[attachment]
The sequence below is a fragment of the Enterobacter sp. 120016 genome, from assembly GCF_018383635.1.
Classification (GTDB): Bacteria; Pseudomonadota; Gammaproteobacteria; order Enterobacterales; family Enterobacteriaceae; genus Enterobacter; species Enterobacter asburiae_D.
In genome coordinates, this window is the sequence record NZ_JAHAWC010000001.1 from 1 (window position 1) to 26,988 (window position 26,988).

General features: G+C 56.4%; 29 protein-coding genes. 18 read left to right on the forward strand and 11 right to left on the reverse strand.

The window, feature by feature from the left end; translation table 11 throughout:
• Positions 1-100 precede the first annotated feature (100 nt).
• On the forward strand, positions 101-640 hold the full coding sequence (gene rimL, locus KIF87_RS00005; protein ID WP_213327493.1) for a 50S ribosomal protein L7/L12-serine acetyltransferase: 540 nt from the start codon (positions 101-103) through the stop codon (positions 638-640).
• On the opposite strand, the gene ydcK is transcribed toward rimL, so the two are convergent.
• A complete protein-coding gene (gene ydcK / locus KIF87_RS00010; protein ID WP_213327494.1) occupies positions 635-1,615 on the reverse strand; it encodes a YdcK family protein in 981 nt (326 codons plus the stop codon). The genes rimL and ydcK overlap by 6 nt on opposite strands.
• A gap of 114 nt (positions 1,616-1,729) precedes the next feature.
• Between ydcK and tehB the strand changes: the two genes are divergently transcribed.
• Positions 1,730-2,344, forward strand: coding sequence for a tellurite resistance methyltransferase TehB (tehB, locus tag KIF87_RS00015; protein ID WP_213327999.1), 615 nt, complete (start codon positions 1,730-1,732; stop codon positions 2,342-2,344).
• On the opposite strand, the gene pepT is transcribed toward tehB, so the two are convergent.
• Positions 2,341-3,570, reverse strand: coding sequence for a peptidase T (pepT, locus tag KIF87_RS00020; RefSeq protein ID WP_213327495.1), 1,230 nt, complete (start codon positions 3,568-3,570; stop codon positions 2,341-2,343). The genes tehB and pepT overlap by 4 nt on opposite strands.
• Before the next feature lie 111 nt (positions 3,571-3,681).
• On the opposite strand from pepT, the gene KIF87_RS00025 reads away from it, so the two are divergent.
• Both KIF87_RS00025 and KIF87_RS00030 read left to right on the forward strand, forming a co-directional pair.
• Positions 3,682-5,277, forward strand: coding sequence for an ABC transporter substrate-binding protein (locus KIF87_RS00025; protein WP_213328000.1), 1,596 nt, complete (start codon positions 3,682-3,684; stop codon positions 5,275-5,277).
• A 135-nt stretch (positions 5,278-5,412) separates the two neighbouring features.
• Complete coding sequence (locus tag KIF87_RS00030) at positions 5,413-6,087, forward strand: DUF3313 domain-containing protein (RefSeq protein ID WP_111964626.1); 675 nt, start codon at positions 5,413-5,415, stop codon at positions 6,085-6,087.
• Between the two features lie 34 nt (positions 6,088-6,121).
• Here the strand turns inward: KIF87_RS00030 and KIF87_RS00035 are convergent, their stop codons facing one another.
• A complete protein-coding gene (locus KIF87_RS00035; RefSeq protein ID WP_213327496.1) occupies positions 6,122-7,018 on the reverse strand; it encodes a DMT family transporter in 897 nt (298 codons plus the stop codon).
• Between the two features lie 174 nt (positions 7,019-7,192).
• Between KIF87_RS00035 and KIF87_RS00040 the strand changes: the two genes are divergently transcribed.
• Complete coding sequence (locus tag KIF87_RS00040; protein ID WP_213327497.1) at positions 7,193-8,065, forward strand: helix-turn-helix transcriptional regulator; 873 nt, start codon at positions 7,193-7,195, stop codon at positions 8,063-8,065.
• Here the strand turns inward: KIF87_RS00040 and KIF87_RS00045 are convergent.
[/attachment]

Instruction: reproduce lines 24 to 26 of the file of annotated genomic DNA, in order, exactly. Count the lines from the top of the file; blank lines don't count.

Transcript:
• Between the two features lie 174 nt (positions 7,019-7,192).
• Between KIF87_RS00035 and KIF87_RS00040 the strand changes: the two genes are divergently transcribed.
• Complete coding sequence (locus tag KIF87_RS00040; protein ID WP_213327497.1) at positions 7,193-8,065, forward strand: helix-turn-helix transcriptional regulator; 873 nt, start codon at positions 7,193-7,195, stop codon at positions 8,063-8,065.